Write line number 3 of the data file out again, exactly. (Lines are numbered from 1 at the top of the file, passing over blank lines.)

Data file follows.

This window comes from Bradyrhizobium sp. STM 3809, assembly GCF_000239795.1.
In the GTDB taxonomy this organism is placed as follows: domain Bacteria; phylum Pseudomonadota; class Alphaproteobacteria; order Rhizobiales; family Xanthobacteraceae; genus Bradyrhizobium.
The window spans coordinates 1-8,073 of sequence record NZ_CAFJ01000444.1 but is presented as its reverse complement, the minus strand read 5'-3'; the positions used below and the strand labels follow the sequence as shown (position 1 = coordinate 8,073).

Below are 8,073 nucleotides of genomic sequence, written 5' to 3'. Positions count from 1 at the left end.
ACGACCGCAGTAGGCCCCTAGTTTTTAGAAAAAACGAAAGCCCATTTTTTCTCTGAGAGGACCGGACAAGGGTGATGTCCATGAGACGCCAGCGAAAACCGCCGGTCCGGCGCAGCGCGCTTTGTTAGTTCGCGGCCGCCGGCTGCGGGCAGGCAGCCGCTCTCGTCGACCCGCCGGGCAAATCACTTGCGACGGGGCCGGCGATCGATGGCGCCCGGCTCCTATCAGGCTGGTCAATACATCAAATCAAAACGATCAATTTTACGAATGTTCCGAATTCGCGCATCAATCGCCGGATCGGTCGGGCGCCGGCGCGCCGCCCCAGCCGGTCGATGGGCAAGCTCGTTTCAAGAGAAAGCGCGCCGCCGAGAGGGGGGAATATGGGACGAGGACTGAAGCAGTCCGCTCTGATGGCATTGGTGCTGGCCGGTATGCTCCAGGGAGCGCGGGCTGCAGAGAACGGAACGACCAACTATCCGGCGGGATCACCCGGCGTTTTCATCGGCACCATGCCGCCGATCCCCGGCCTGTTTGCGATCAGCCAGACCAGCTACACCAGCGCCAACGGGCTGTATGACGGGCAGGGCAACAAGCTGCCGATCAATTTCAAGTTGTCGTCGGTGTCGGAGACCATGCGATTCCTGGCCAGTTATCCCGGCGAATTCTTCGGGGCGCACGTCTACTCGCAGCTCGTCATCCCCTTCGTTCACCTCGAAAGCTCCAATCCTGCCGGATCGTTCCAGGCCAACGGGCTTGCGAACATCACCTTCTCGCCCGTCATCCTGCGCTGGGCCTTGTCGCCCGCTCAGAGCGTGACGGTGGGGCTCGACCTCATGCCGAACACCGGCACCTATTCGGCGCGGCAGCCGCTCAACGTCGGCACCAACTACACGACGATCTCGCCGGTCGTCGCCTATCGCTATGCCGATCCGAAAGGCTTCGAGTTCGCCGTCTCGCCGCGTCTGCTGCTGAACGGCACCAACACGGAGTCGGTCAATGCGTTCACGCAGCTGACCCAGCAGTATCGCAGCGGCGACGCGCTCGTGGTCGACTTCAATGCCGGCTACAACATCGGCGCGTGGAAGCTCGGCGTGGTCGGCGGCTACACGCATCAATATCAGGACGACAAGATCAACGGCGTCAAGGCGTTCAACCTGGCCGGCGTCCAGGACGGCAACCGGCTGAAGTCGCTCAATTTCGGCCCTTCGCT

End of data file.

The window spans coordinates 1-8,073 of sequence record NZ_CAFJ01000444.1 but is presented as its reverse complement, the minus strand read 5'-3'; the positions used below and the strand labels follow the sequence as shown (position 1 = coordinate 8,073).